Finding the order in disorder
Illustrations by Megan Le Brocq
“If the shoe doesn’t fit, must we change the foot?” - Gloria Steinam
In 2021, J.K. Rowling’s menstrual polemic woke me up to the fact that I hadn’t menstruated for almost a year.
This was because I had unwittingly joined the estimated two to five percent of Brits who are “directly affected by eating disorders”, 75% of whom are female. Relative Energy Deficiency and secondary amenorrhea is prevalent among women with eating disorders. Unlike famines and war, such mental illnesses lack clear causal dependence.
Perhaps eating disorders prevail in women because men suffer silently. Perhaps women attain shocking ‘lightness’ where men attain undisputed facades of strength. Giorgio suggests eating disorders are caused not simply by media representations of beauty, but also the ethical dilemma of professional pressure— women who seek ‘masculine social positions’ are more prone to eating disorders than those who do not.
What can a woman do to be in control of her health? If you consult social media or the internet (a teenager’s main resource for such queries during the pandemic) you will find contradicting opinions on health and weight management - eat more fruit, not too much, do cardio, do more than cardio, participate in online ‘flat stomach’ workouts, but not too often or you will become a doorknob (see Tik Tok page ‘Chloe Ting Turned me Into a Door’ with one million views).
Alongside the trans community, I was bewildered at Rowling’s insistence that gender identity should be defined by menstruation. However, I am grateful for the attention that it brought to my amenorrhea, because it caused me to take my eating disorder seriously. As it turns out, periods are indicators of overall physical health.
After sufficient hypochondria, I took myself to an Edinburgh Women’s Health and confessed my decreasing food intake and ever-increasing exercise. She condoned my “healthy slim physique”, much to my confusion. “If you want control over your cycle”—a gleam in her eye— “The Contraceptive Pill will help.”
My quest for autonomy and health was diverted onto a quick-fix contraceptive that put me at risk of side-effects (one being higher risk of blood-clots than the forbidden AstraZeneca Vaccine). In 2016, JAMA Psychiatry discovered that birth control triples women’s risk of suicide. Clearly, the Pill is not the answer. Why does reproductive control dominate all aspects of women’s health? BEAT stated “69% of people with an eating disorder felt that their GP did not know how to help them”. This seems plausible given my own experience. Health inequality is currently an impediment for treating eating disorders in women. Women’s health consultants have an urgent responsibility to provide specialist care. Teachers should also be trained so that health education is a priority in secondary schools. This is the first step towards lowering the soaring rate of eating disorders amongst young women.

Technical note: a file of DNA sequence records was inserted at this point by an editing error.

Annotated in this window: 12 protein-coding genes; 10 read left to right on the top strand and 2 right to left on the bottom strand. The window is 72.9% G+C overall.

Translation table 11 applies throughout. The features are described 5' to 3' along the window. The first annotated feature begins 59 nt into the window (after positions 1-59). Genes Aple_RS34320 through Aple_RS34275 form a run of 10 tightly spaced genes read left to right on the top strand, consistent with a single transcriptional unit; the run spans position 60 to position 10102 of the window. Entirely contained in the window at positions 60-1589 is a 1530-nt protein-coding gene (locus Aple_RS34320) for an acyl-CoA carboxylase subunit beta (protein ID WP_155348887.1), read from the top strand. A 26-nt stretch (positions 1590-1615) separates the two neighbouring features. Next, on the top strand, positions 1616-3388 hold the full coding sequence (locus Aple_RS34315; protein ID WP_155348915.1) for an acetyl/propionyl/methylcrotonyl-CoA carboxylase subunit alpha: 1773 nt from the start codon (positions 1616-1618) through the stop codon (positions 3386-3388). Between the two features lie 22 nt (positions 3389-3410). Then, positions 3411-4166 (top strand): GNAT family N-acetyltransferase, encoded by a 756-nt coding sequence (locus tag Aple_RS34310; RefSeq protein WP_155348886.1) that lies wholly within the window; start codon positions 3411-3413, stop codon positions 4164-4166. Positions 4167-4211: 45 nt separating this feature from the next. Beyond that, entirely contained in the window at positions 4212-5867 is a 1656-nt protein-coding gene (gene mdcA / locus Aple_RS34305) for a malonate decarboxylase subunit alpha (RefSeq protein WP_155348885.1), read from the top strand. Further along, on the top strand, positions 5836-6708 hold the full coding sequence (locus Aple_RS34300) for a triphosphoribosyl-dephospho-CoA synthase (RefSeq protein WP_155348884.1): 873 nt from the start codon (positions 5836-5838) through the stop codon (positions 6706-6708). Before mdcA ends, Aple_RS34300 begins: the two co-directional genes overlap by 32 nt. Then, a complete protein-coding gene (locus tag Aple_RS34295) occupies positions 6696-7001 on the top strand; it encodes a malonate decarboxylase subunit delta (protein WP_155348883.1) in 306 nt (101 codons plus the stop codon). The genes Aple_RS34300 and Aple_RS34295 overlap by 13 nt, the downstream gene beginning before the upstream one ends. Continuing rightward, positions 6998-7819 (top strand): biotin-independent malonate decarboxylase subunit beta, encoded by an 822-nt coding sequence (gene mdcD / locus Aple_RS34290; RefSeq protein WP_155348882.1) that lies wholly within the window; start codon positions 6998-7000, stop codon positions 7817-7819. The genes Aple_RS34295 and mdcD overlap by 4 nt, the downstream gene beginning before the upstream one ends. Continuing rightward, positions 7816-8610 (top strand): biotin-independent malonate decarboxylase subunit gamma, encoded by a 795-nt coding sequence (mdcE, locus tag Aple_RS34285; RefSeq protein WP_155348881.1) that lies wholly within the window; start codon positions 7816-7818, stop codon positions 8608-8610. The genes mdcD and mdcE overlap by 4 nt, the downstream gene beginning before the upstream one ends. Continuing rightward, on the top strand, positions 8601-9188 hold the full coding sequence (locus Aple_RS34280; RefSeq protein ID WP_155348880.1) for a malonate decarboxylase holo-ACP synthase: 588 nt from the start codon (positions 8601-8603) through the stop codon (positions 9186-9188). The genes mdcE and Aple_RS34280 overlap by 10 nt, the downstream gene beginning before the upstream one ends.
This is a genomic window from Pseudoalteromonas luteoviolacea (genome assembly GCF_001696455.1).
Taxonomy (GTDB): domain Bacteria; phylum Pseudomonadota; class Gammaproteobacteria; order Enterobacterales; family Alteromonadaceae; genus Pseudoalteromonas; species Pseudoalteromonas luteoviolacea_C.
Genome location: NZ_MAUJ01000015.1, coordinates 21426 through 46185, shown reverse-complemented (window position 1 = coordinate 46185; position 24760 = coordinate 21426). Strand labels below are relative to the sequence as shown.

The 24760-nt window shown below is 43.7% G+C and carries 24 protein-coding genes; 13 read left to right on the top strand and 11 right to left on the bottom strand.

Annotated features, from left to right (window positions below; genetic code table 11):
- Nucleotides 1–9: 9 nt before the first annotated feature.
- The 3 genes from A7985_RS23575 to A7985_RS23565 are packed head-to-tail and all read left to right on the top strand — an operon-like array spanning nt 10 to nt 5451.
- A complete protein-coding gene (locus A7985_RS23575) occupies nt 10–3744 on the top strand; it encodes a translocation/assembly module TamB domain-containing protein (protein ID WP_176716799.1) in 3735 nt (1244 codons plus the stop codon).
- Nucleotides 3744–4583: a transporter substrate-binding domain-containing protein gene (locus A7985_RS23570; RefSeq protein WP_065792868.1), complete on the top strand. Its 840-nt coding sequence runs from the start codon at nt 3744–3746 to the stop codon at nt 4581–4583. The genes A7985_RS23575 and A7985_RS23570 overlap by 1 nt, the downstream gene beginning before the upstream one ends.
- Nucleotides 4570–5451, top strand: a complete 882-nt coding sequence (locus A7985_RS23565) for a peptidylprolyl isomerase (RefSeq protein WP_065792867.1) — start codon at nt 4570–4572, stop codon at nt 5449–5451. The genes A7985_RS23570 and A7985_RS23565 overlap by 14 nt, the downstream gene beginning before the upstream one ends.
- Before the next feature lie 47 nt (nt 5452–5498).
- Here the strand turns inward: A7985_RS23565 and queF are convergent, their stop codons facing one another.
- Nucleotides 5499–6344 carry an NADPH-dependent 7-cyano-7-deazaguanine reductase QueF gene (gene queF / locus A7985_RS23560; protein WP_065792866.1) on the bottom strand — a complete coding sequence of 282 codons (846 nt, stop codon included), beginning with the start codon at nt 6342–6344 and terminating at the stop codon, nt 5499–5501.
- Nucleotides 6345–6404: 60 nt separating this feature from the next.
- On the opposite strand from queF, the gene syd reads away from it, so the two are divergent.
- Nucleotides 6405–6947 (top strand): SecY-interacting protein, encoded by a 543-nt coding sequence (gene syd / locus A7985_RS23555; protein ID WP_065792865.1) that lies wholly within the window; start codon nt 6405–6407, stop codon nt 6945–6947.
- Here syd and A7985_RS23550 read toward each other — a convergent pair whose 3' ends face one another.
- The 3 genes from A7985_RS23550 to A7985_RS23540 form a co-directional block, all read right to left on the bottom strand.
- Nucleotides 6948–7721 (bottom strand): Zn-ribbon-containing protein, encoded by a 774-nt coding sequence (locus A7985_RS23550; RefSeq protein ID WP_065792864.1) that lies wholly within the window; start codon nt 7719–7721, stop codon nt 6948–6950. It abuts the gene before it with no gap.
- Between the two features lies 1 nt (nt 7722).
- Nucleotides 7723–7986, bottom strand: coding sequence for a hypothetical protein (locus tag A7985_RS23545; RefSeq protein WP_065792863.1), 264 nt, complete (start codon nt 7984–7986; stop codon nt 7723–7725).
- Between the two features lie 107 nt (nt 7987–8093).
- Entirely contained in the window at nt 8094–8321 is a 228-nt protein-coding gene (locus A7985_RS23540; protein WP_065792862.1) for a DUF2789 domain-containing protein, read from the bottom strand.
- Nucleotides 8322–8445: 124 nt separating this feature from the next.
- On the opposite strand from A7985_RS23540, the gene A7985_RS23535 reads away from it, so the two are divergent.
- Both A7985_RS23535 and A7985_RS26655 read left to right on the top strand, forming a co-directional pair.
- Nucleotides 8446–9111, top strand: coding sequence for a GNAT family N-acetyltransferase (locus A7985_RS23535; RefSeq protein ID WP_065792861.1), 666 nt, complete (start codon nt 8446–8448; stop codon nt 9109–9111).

In 2020, £70 million went towards the government's obesity strategy”. Meanwhile, eating disorder research is grossly underfunded, according to scientists. As of April 6th, 2022, restaurant menus in England are legally forced to show calorie count. Yet, it has been proved that calorie counting leads to eating disorders. In lockdown, there were limited exercise options and incessant reports on weight management, creating the conditions for eating disorders to grow. Our political culture is obsessively fearful of fat and hyper-focused on outdated weight-loss methods, while indifferent to eating disorder sufferers.
Women would be justified in listening to Menstrual Health Experts before GPs, since medicine students only get two hours of training on eating disorders throughout their degrees, insufficiently equipping them for the reality of eating disorder treatment.
Marie Curie’s famous quote “Nothing in life is to be feared, it is only to be understood’’ applies to patriarchal fear of the natural female body that is only recently being deconstructed. The world of medicine seriously lacks an understanding of women’s bodies, and this perpetuates a complete absence of empathy and professional knowledge surrounding eating disorders, as an illness that predominately affects women. It was important for me to get my period back because this correlated to tackling my eating disorder and therefore becoming healthier, however, misunderstanding around my body put me at risk.
Books such as Period Power by Maisie Hill gave me a holistic understanding of the way my body worked and what it was telling me. Only then could I understand how my eating disorder was impacting on my health and thereby begin to recover.
Institutions of education and medicine have a duty to recognize and prioritise women’s health. Until then, the vital work of feminists and menstrual health experts protect our right to informed choices and adequate healthcare by ensuring that related issues, including eating disorders, remain at the forefront of conversation.
Holding women to stigmatised ideas of thinness, beauty and reproductive obligation continues to impede on our health and wellbeing, and it is time things began to change.
If you or a loved one are coping with an eating disorder, contact Beat’s Student Helplines at 0808 801 0811.
For more helplines and resources see https://www.mind.org.uk.